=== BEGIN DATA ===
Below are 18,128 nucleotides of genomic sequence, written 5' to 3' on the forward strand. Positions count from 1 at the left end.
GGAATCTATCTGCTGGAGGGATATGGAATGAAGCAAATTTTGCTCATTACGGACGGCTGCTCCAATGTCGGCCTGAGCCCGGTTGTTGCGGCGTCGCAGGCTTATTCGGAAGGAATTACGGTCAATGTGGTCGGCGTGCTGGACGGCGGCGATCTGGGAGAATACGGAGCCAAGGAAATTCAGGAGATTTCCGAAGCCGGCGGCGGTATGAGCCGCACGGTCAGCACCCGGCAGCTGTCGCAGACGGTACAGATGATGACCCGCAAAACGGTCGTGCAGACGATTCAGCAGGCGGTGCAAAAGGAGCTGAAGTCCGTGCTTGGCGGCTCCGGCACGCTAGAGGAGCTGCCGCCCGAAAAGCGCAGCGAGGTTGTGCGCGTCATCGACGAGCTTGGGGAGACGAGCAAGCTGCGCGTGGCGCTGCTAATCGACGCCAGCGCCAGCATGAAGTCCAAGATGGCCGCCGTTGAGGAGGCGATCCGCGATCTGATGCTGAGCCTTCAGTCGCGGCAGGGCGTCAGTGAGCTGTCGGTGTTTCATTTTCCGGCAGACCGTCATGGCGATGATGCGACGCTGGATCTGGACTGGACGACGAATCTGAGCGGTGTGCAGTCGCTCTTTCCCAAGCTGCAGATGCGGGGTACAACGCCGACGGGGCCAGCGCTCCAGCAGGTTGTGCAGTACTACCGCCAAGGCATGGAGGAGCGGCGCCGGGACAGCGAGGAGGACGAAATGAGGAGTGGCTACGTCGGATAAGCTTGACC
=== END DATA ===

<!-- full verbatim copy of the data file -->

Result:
Below are 18,128 nucleotides of genomic sequence, written 5' to 3' on the forward strand. Positions count from 1 at the left end.
GGAATCTATCTGCTGGAGGGATATGGAATGAAGCAAATTTTGCTCATTACGGACGGCTGCTCCAATGTCGGCCTGAGCCCGGTTGTTGCGGCGTCGCAGGCTTATTCGGAAGGAATTACGGTCAATGTGGTCGGCGTGCTGGACGGCGGCGATCTGGGAGAATACGGAGCCAAGGAAATTCAGGAGATTTCCGAAGCCGGCGGCGGTATGAGCCGCACGGTCAGCACCCGGCAGCTGTCGCAGACGGTACAGATGATGACCCGCAAAACGGTCGTGCAGACGATTCAGCAGGCGGTGCAAAAGGAGCTGAAGTCCGTGCTTGGCGGCTCCGGCACGCTAGAGGAGCTGCCGCCCGAAAAGCGCAGCGAGGTTGTGCGCGTCATCGACGAGCTTGGGGAGACGAGCAAGCTGCGCGTGGCGCTGCTAATCGACGCCAGCGCCAGCATGAAGTCCAAGATGGCCGCCGTTGAGGAGGCGATCCGCGATCTGATGCTGAGCCTTCAGTCGCGGCAGGGCGTCAGTGAGCTGTCGGTGTTTCATTTTCCGGCAGACCGTCATGGCGATGATGCGACGCTGGATCTGGACTGGACGACGAATCTGAGCGGTGTGCAGTCGCTCTTTCCCAAGCTGCAGATGCGGGGTACAACGCCGACGGGGCCAGCGCTCCAGCAGGTTGTGCAGTACTACCGCCAAGGCATGGAGGAGCGGCGCCGGGACAGCGAGGAGGACGAAATGAGGAGTGGCTACGTCGGATAAGCTTGACC